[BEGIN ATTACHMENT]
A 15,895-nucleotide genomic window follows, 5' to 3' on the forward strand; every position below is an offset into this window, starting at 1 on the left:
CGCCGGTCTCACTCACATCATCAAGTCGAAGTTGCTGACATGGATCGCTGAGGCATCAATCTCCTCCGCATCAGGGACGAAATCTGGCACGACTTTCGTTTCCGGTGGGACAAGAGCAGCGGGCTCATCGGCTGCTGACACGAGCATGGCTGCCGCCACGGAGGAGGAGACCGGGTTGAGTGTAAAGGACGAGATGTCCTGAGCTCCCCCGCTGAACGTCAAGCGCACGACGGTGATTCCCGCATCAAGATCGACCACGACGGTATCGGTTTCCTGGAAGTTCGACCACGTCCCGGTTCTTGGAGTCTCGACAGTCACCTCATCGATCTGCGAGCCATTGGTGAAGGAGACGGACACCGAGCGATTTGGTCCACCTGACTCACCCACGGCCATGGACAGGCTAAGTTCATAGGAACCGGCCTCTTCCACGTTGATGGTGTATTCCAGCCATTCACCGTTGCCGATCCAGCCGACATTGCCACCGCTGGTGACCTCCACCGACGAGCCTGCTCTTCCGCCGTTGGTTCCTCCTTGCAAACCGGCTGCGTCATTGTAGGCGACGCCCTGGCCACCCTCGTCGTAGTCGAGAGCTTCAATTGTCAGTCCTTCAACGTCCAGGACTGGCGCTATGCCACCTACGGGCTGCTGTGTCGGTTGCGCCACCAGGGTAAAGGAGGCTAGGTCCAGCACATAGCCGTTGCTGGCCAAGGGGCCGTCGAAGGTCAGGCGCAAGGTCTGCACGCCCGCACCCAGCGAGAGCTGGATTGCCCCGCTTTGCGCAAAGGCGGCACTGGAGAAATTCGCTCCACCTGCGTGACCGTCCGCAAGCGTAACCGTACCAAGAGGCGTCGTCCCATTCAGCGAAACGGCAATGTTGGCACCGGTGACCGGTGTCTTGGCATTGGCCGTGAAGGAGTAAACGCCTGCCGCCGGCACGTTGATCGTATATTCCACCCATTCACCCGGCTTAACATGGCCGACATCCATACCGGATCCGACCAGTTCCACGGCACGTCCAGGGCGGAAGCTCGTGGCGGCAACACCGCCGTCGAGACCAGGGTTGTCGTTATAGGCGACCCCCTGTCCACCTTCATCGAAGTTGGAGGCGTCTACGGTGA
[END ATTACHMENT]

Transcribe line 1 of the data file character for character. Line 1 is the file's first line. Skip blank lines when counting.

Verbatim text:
A 15,895-nucleotide genomic window follows, 5' to 3' on the forward strand; every position below is an offset into this window, starting at 1 on the left: